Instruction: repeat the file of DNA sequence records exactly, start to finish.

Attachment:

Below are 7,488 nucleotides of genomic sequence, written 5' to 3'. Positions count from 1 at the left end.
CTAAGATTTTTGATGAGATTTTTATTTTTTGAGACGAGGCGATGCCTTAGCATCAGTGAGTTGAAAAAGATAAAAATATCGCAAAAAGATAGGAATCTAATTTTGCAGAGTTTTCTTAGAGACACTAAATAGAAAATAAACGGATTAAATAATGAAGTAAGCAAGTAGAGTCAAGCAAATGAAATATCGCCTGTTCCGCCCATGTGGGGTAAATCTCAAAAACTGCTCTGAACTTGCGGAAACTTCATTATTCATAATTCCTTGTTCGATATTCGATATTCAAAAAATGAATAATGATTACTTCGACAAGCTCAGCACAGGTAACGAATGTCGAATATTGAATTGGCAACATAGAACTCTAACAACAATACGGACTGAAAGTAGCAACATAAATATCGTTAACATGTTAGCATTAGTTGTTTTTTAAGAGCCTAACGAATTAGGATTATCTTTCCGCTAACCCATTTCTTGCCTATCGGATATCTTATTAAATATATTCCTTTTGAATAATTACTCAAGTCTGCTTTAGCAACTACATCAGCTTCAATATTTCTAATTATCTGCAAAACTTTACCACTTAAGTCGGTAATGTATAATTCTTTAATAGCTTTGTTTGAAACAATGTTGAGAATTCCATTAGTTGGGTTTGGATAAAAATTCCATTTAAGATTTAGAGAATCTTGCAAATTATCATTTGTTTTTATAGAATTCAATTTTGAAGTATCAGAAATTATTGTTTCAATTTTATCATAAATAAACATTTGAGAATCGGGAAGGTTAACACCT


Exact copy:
Below are 7,488 nucleotides of genomic sequence, written 5' to 3'. Positions count from 1 at the left end.
CTAAGATTTTTGATGAGATTTTTATTTTTTGAGACGAGGCGATGCCTTAGCATCAGTGAGTTGAAAAAGATAAAAATATCGCAAAAAGATAGGAATCTAATTTTGCAGAGTTTTCTTAGAGACACTAAATAGAAAATAAACGGATTAAATAATGAAGTAAGCAAGTAGAGTCAAGCAAATGAAATATCGCCTGTTCCGCCCATGTGGGGTAAATCTCAAAAACTGCTCTGAACTTGCGGAAACTTCATTATTCATAATTCCTTGTTCGATATTCGATATTCAAAAAATGAATAATGATTACTTCGACAAGCTCAGCACAGGTAACGAATGTCGAATATTGAATTGGCAACATAGAACTCTAACAACAATACGGACTGAAAGTAGCAACATAAATATCGTTAACATGTTAGCATTAGTTGTTTTTTAAGAGCCTAACGAATTAGGATTATCTTTCCGCTAACCCATTTCTTGCCTATCGGATATCTTATTAAATATATTCCTTTTGAATAATTACTCAAGTCTGCTTTAGCAACTACATCAGCTTCAATATTTCTAATTATCTGCAAAACTTTACCACTTAAGTCGGTAATGTATAATTCTTTAATAGCTTTGTTTGAAACAATGTTGAGAATTCCATTAGTTGGGTTTGGATAAAAATTCCATTTAAGATTTAGAGAATCTTGCAAATTATCATTTGTTTTTATAGAATTCAATTTTGAAGTATCAGAAATTATTGTTTCAATTTTATCATAAATAAACATTTGAGAATCGGGAAGGTTAACACCT